Isolated Anomalous Right Coronary Artery From the Pulmonary Artery in Adulthood
Anatomical Features and Ischemic Burden
A 51-year-old woman was admitted via the acute medical take after a prolonged episode of sharp central chest pain radiating to her neck and shoulder. The ECG was normal (Figure 1), as were subsequent consecutive troponin I measurements. Additional risk stratification with an exercise tolerance test was performed in consideration of her heavy smoking habit. At 85% of maximal predicted heart rate she developed chest pain and breathlessness with associated 2-mm inferolateral ST-segment depression (Figure 2).
Her coronary angiogram demonstrated unobstructed vessels but an unexpected anomalous origin of the right coronary artery (RCA) from the pulmonary artery (ARCAPA) with retrograde filling from the left system (Figure 3; online-only Data Supplement Movie I).
A cardiovascular magnetic resonance (CMR) was requested to further delineate the anatomy and the ischemic burden. Turbo spin echoes T1-weighted images confirmed the origin of the RCA from the main pulmonary artery and its course between the aorta and the pulmonary trunk (Figure 4). Adenosine stress perfusion images showed an inducible perfusion defect in the RCA territory (Figure 5; online-only Data Supplement Movie II). Left ventricular function was within normal limits, and there was no late gadolinium enhancement (ie, no myocardial scarring). After the CMR, the patient was referred to a cardiac surgeon for vessel reimplantation.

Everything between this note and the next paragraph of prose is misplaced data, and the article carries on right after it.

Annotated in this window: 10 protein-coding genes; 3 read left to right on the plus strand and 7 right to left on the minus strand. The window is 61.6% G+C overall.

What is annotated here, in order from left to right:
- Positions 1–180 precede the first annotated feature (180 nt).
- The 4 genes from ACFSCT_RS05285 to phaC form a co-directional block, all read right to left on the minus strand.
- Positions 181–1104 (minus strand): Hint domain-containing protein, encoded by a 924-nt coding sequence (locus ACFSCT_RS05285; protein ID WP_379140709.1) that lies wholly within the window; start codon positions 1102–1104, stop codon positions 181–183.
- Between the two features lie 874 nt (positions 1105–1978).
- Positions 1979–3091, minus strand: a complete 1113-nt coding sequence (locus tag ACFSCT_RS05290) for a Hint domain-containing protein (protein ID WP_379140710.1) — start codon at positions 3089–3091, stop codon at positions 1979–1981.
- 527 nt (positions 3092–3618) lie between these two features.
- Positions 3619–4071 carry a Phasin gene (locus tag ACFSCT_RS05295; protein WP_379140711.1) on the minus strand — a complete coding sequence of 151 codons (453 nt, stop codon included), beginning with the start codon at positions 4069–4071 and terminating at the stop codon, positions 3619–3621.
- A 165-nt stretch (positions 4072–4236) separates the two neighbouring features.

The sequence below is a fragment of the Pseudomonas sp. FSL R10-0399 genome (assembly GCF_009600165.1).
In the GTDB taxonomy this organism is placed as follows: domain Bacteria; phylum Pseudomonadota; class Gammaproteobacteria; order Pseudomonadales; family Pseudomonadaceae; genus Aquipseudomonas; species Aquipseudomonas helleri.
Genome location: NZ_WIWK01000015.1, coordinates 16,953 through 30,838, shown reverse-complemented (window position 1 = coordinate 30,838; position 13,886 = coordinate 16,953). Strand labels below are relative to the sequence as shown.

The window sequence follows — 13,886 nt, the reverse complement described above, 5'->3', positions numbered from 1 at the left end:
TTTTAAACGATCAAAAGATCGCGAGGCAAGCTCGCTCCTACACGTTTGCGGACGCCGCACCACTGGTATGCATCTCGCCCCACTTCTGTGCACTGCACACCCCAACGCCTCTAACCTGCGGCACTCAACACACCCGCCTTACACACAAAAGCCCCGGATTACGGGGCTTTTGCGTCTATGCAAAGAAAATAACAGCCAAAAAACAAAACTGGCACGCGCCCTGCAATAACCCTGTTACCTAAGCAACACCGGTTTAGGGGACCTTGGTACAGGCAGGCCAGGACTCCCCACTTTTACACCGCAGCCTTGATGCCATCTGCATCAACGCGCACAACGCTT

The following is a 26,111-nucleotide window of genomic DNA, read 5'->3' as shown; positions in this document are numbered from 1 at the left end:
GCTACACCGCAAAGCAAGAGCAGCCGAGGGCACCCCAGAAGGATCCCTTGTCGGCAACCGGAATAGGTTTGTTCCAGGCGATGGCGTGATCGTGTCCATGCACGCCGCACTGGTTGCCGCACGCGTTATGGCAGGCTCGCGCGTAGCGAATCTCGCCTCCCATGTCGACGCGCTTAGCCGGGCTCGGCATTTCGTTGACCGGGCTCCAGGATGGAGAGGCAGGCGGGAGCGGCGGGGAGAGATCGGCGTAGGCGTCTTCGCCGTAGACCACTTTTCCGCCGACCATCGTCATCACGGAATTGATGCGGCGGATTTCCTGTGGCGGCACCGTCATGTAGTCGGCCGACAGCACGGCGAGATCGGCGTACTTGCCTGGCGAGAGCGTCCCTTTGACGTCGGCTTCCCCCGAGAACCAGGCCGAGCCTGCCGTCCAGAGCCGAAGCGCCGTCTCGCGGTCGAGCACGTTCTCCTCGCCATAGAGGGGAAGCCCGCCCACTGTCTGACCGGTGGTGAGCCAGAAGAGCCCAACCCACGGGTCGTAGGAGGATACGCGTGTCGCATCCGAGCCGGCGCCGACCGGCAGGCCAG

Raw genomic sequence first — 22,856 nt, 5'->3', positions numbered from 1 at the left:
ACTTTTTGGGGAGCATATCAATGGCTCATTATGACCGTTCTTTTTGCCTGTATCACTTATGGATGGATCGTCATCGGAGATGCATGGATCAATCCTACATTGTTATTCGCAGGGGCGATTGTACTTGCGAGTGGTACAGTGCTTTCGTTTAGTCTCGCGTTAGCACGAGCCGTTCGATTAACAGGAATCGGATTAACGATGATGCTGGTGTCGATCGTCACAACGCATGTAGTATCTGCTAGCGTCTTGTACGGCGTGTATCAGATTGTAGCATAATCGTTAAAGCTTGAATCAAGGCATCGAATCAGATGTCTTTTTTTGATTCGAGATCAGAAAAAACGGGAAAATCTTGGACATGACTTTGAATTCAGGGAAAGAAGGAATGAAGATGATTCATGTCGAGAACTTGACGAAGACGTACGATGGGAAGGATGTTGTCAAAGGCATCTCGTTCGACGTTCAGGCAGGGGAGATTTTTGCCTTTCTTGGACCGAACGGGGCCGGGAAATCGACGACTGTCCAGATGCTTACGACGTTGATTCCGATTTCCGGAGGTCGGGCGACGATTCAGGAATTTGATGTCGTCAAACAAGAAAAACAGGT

Anomalous origin of the RCA from the pulmonary artery is a rare congenital coronary artery malformation. There are <100 cases reported in the literature.1–4 Age of presentation can be from infancy to late adulthood. Presentation can be with angina, heart failure, myocardial infarction, or sudden death and found at autopsy. A large proportion of cases are asymptomatic. Even in asymptomatic individuals, surgery is often the therapy of choice given the risks of an acute event; in 1 literature review, 15% of patients with isolated ARCAPA presented with a cardiac arrest or acute myocardial infarction.1
Anomalous origin of the RCA from the pulmonary artery is known to be associated with other congenital heart diseases; there have been case reports of ARCAPA associated with a ventricular septal defect, aortopulmonary window, bicuspid aortic valve, tetralogy of Fallot, coarctation of the aorta, and patent ductus arteriosus.1–3 Patients with associated cardiac anomalies are diagnosed early in life compared to patients with isolated ARCAPA.
Diagnosis has most commonly been via angiography and echocardiography or post mortem.1–3 Cardiac magnetic resonance has been shown to be a useful noninvasive tool in determining the anatomy of anomalous coronary arteries and their course; anomalous coronary arteries can also be followed up with CMR after surgical reimplantation.1 The mechanism for adenosine stress perfusion defects can be explained by the coronary steel phenomenon. This case is the first to report and illustrate how CMR with stress perfusion can provide both structural and functional information to guide the management of ARCAPA.
The online-only Data Supplement is available with this article at http://circ.ahajournals.org/lookup/suppl/doi:10.1161/CIRCULATIONAHA.111.049080/-/DC1.
- © 2012 American Heart Association, Inc.